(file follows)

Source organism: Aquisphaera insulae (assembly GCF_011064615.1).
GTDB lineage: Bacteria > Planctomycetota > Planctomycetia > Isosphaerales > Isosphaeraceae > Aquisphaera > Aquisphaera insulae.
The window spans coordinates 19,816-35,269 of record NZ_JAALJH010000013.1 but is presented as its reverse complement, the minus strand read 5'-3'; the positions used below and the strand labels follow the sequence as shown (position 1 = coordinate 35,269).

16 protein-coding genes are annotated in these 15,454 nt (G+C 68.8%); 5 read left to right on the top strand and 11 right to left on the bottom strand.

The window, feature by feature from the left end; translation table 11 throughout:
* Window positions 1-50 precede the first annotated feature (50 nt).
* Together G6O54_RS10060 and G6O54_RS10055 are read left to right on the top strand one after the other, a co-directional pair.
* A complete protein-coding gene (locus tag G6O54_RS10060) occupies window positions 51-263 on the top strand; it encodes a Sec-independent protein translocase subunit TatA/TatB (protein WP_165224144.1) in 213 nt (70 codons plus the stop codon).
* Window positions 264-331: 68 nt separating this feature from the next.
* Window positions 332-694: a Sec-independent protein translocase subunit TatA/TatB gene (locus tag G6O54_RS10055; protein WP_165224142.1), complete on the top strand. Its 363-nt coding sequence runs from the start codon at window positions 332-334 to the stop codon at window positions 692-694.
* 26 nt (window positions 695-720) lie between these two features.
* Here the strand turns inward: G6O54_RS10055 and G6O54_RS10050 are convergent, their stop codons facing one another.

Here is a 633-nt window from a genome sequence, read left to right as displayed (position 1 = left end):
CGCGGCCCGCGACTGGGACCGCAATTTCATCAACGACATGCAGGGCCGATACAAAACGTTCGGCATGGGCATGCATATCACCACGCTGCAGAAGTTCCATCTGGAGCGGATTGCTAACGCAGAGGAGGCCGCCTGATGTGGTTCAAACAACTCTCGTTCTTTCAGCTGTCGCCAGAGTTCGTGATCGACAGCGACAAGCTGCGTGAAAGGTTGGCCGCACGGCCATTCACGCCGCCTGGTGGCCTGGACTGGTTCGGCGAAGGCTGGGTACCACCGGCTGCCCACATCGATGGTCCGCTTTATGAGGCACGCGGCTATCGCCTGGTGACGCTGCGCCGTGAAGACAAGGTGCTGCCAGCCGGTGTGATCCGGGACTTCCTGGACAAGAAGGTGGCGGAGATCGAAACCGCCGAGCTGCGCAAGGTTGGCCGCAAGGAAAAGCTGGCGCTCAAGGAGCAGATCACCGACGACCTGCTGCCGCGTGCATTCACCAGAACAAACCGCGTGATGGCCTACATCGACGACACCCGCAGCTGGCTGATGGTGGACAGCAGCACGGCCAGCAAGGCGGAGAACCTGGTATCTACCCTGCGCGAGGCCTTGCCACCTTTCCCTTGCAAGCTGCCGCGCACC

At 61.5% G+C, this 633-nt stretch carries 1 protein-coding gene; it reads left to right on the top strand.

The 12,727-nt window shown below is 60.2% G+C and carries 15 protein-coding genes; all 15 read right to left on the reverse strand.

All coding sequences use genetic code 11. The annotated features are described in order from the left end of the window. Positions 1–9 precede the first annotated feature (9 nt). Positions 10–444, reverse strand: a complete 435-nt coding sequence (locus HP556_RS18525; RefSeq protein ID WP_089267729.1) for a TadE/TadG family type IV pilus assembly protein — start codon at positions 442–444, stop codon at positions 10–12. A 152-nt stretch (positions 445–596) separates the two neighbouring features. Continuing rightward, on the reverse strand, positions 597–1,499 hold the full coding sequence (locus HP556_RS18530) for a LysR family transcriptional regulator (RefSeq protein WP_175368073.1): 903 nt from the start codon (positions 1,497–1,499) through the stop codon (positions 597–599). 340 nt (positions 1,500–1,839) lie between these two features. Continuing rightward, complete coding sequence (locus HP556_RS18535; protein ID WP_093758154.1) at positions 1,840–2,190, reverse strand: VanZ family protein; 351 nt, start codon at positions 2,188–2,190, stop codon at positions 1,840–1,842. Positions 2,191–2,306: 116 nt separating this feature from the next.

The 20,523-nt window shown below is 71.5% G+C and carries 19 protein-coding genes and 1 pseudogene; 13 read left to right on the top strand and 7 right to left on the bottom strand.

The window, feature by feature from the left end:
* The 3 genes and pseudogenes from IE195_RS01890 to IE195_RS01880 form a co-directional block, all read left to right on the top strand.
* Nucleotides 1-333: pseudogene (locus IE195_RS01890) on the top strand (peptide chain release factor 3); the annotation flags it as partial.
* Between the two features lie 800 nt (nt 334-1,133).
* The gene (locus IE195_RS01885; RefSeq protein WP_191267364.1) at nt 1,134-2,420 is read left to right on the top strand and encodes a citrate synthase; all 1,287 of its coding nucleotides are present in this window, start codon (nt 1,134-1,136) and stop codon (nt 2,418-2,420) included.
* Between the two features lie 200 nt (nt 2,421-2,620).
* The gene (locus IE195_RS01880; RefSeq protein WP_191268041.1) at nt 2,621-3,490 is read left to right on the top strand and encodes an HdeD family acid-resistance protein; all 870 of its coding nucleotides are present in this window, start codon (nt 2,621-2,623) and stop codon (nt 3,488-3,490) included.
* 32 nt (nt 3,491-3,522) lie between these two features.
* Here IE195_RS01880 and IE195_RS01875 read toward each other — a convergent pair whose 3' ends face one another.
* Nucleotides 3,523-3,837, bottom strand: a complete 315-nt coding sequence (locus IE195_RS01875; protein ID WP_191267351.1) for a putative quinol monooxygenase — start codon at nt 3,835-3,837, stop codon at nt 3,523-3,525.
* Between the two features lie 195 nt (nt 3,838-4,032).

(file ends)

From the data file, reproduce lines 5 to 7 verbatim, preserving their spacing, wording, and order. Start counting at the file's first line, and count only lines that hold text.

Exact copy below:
The window, feature by feature from the left end; translation table 11 throughout:
* Window positions 1-50 precede the first annotated feature (50 nt).
* Together G6O54_RS10060 and G6O54_RS10055 are read left to right on the top strand one after the other, a co-directional pair.